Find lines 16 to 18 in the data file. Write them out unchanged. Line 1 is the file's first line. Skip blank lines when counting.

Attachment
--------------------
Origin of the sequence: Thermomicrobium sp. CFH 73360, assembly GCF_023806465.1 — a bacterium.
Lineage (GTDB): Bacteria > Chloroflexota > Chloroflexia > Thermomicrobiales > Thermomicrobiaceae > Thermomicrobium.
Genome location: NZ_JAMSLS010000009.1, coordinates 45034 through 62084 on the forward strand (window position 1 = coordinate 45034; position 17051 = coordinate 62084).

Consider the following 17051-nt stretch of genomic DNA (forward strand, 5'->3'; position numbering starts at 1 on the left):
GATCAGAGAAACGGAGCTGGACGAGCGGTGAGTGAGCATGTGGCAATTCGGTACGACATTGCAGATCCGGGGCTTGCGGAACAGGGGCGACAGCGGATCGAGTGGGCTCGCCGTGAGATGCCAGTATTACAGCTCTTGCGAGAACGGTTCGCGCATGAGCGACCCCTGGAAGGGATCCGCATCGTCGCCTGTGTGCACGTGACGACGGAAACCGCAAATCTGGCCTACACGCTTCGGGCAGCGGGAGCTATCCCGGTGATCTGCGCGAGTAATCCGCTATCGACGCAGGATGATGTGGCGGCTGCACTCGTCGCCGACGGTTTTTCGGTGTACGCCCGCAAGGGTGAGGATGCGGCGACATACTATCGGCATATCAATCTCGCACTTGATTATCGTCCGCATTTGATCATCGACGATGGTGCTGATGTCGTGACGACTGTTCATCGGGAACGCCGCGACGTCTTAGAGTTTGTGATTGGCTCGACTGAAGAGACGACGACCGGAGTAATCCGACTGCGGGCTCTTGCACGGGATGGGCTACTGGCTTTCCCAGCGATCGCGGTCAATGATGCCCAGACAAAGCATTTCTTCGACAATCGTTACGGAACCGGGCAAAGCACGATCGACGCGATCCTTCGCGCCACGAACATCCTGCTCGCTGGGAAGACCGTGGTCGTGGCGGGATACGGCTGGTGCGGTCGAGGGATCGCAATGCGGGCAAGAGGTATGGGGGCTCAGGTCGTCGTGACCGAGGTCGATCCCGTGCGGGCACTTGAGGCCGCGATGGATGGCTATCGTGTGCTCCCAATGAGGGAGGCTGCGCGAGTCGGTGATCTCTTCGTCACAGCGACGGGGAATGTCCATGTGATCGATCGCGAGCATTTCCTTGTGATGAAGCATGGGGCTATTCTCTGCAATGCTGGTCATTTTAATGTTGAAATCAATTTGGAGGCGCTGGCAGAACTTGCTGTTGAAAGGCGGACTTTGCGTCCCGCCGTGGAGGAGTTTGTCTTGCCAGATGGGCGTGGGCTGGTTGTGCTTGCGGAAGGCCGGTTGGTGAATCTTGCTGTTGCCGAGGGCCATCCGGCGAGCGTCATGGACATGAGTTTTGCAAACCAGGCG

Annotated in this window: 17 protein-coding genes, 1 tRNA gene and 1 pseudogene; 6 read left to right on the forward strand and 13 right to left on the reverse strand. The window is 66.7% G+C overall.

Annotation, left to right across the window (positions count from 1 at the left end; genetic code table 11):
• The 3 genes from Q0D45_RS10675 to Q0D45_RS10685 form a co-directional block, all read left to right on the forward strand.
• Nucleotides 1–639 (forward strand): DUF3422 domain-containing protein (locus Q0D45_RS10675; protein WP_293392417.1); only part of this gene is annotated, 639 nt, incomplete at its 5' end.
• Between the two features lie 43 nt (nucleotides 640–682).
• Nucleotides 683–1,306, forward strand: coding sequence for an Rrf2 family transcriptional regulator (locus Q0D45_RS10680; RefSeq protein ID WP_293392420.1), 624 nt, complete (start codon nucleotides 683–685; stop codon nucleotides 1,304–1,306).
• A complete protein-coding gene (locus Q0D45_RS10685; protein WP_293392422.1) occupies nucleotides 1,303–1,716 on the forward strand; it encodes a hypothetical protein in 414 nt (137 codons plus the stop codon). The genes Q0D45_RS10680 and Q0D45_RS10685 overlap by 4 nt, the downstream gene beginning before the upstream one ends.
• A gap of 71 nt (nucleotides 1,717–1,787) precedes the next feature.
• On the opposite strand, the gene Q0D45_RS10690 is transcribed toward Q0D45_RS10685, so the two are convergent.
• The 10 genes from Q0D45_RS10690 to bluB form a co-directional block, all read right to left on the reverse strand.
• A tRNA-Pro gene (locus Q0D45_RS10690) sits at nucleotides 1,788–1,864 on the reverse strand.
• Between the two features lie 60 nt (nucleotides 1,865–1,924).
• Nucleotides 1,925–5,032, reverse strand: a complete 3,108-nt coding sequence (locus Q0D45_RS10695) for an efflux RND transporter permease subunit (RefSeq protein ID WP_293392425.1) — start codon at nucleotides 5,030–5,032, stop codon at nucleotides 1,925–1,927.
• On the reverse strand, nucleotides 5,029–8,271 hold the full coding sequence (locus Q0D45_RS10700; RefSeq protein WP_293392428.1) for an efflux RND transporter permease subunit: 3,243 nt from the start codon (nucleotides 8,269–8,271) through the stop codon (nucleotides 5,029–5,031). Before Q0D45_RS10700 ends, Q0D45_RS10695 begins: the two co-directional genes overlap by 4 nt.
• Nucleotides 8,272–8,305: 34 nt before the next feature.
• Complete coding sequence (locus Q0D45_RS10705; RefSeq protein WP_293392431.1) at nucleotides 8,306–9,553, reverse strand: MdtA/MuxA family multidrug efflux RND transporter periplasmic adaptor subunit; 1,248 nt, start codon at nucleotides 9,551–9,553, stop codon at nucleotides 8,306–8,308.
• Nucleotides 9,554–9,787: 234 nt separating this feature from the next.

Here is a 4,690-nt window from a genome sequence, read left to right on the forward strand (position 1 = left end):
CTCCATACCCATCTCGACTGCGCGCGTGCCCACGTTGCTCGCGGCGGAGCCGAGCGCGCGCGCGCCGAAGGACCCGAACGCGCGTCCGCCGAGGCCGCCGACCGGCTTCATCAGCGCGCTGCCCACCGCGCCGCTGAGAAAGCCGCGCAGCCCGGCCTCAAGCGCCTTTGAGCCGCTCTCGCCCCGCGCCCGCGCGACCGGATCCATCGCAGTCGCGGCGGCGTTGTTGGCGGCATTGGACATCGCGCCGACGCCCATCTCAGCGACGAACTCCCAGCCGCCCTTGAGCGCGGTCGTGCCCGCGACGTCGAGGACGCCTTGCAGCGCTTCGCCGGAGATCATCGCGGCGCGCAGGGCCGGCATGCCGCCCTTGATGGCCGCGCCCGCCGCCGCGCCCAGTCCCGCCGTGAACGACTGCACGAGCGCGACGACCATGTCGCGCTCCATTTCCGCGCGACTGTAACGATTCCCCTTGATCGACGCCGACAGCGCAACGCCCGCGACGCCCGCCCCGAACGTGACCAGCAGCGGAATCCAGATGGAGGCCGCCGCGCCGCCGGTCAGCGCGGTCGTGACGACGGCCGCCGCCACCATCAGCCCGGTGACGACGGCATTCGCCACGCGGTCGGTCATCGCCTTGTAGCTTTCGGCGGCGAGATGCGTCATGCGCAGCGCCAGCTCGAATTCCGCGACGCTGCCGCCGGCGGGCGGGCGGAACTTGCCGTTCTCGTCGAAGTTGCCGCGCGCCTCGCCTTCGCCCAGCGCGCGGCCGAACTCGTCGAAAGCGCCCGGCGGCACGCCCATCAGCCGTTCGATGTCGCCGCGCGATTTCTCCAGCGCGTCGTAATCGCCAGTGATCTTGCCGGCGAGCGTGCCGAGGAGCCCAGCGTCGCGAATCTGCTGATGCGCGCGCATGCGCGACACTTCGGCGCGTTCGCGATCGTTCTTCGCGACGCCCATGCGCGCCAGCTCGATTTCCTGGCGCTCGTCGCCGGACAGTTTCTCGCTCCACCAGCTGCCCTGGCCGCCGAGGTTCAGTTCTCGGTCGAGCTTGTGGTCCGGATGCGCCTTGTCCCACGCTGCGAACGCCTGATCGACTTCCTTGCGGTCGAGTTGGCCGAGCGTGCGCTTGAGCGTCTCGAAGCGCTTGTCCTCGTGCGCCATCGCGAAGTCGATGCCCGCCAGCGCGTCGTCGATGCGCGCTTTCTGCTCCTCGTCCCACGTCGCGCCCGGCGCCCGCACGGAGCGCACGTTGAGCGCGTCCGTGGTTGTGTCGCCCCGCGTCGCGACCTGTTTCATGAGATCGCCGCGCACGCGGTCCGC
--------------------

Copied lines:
• A tRNA-Pro gene (locus Q0D45_RS10690) sits at nucleotides 1,788–1,864 on the reverse strand.
• Between the two features lie 60 nt (nucleotides 1,865–1,924).
• Nucleotides 1,925–5,032, reverse strand: a complete 3,108-nt coding sequence (locus Q0D45_RS10695) for an efflux RND transporter permease subunit (RefSeq protein ID WP_293392425.1) — start codon at nucleotides 5,030–5,032, stop codon at nucleotides 1,925–1,927.